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UN Approves Crucial Budget for 14 Peacekeeping Missions

Fifth Committee Meeting (File)
Fifth Committee Meeting (File)

By: ATN News

United Nations: The Fifth Committee (Administrative and Budgetary) of the United Nations concluded its second resumed session today with the approval of a $5.59 billion budget. This allocation will fund 14 peacekeeping missions, two service centers, and headquarters support staff for the upcoming fiscal year from 1 July 2024 to 30 June 2025. In a demonstration of broad consensus, 20 resolutions and one decision were sent to the General Assembly, with only one resolution requiring a recorded vote.

The exception was the financing document for the United Nations Interim Force in Lebanon (UNIFIL), which was approved by a recorded vote of 130 in favor, 2 against (Israel, United States), and 1 abstention (Paraguay). This followed the rejection of an oral amendment proposed by Israel to remove references to the 1996 shelling of a UNIFIL compound in Qana, Lebanon.

Chandramouli Ramanathan, United Nations Controller and Assistant Secretary-General for Programme Planning, Finance and Budget, expressed gratitude for the Committee’s timely approval but highlighted ongoing liquidity challenges. He warned that despite a reduced budget, outstanding payments had reached record levels, necessitating further cash infusions to ensure smooth operations and salary payments. He urged Member States to fulfil their financial commitments and reaffirmed the Secretariat’s commitment to efficiency and budgetary discipline.

The representative of the United States commended the Committee’s efforts to secure resources for peacekeeping, noting the approved budget represented a fiscally responsible reduction from both the Secretary-General’s proposal and the previous year’s budget. Emphasizing the dangerous nature of peacekeeping work, he expressed confidence that the allocated funds would enable peacekeepers to continue their critical mission.

The European Union’s representative, speaking as an observer, highlighted that nearly 99% of the peacekeeping budget requested by the Secretary-General had been approved. She praised progress on closed and closing missions, but lamented the persistence of a "non-constructive bargaining mindset" that necessitated skeletal resolutions on several items.

Echoing this sentiment, the representative of Uganda, on behalf of the Group of 77 and China, noted the increasing reliance on skeletal resolutions and called for more negotiated outcomes to guide the Secretariat effectively. Ethiopia’s delegate, representing the African Group, regretted the lack of a resolution on the support account and advocated for better funding coordination between the African Union and the UN.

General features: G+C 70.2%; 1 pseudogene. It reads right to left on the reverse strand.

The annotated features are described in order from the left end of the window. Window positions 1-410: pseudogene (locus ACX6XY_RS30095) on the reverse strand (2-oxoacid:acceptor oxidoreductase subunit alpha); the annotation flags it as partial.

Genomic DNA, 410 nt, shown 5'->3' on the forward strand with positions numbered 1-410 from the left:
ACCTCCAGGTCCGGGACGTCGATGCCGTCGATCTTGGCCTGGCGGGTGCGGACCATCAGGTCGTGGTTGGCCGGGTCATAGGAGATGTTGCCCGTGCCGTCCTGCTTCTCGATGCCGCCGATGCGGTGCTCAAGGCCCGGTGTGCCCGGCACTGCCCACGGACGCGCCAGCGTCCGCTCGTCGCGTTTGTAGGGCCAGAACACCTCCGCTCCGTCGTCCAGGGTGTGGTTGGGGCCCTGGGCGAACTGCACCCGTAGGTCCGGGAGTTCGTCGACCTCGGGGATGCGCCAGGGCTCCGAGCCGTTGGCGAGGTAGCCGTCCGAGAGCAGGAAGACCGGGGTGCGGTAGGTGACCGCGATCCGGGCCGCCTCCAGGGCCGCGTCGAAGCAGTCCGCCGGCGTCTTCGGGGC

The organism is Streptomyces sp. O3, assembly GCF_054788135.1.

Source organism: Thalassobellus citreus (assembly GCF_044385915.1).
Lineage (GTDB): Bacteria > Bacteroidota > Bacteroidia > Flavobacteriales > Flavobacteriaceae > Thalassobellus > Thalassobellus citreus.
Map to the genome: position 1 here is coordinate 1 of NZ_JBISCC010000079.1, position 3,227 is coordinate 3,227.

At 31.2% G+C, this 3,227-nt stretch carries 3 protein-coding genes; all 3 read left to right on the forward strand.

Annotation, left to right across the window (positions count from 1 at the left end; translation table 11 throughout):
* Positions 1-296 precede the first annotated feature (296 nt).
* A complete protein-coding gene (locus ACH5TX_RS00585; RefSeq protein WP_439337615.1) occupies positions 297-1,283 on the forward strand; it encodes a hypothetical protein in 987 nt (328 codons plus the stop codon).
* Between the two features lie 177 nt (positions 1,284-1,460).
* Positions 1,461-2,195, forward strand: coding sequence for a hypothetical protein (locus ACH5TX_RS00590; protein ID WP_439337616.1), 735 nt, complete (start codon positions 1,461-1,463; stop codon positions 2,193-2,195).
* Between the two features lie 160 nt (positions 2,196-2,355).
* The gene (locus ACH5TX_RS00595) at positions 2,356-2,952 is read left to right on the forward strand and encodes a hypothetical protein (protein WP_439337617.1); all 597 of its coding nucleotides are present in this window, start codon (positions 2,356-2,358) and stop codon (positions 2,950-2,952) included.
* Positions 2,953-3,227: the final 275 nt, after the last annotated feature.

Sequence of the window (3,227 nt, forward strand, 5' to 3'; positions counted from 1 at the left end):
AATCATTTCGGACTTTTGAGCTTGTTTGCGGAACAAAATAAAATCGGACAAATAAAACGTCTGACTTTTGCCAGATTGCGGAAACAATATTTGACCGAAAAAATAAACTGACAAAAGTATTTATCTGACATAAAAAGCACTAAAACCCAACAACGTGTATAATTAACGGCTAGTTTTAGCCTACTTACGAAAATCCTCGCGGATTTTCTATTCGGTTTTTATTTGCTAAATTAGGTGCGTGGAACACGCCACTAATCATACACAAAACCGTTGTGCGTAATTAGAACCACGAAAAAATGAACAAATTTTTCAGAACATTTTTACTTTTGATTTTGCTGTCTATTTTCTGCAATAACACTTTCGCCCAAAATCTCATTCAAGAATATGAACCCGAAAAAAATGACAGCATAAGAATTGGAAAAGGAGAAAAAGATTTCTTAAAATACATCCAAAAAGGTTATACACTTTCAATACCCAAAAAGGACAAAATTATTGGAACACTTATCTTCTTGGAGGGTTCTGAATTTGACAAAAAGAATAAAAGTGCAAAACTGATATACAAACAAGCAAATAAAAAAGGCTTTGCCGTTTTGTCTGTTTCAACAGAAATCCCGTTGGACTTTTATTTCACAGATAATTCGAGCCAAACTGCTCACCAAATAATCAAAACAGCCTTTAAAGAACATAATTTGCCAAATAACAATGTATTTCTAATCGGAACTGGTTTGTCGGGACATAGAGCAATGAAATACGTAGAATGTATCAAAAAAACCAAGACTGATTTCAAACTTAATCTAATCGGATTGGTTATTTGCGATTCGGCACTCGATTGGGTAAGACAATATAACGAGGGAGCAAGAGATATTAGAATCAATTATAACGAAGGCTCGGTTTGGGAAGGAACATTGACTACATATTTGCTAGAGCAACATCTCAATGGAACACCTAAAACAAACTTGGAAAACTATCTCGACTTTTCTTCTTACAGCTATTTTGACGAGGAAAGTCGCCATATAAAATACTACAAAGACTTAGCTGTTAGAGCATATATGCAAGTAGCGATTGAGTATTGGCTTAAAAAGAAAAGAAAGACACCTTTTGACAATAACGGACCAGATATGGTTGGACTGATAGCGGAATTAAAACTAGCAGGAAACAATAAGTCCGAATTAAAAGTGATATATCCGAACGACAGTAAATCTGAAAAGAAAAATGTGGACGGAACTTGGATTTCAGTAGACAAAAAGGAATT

Japan’s representative expressed disappointment that the Committee could not adopt a cross-cutting resolution for the second consecutive year and suggested setting realistic deadlines for sessions to improve efficiency. The United Kingdom’s representative emphasized the importance of flexibility and compromise in achieving consensus.

Several resolutions were approved without a vote, including those for the United Nations Interim Security Force for Abyei (UNISFA), the United Nations Multidimensional Integrated Stabilization Mission in the Central African Republic (MINUSCA), and the United Nations Operation in Côte d’Ivoire (UNOCI). These approvals underscore the Committee’s commitment to ensuring the operational continuity of peacekeeping missions worldwide.

The contentious UNIFIL resolution saw Israel’s representative proposing the removal of paragraphs related to the 1996 Qana incident, which was ultimately rejected by a recorded vote. The resolution was later approved with significant support despite opposition from Israel and the United States.

In their closing remarks, various representatives expressed a mix of satisfaction and concern. The representative of Uganda, on behalf of the Group of 77 and China, paid tribute to peacekeepers’ sacrifices while urging more substantial resolutions. Ethiopia’s delegate underscored the need for comprehensive guidance for peacekeeping missions, and the United States emphasized the budget’s role in enabling peacekeepers to protect human rights and advance peaceful transitions.

Chandramouli Ramanathan closed the session with a call for accelerated approval processes in the future to ensure smooth year-end operations and reiterated the need for Member States to meet their financial obligations. The Fifth Committee’s Chair acknowledged both the successes and the challenges of the session, looking forward to future collaborative efforts.

As the Committee concluded its session, the approved budget marked a crucial step in sustaining the United Nations’ peacekeeping efforts amidst complex global challenges.


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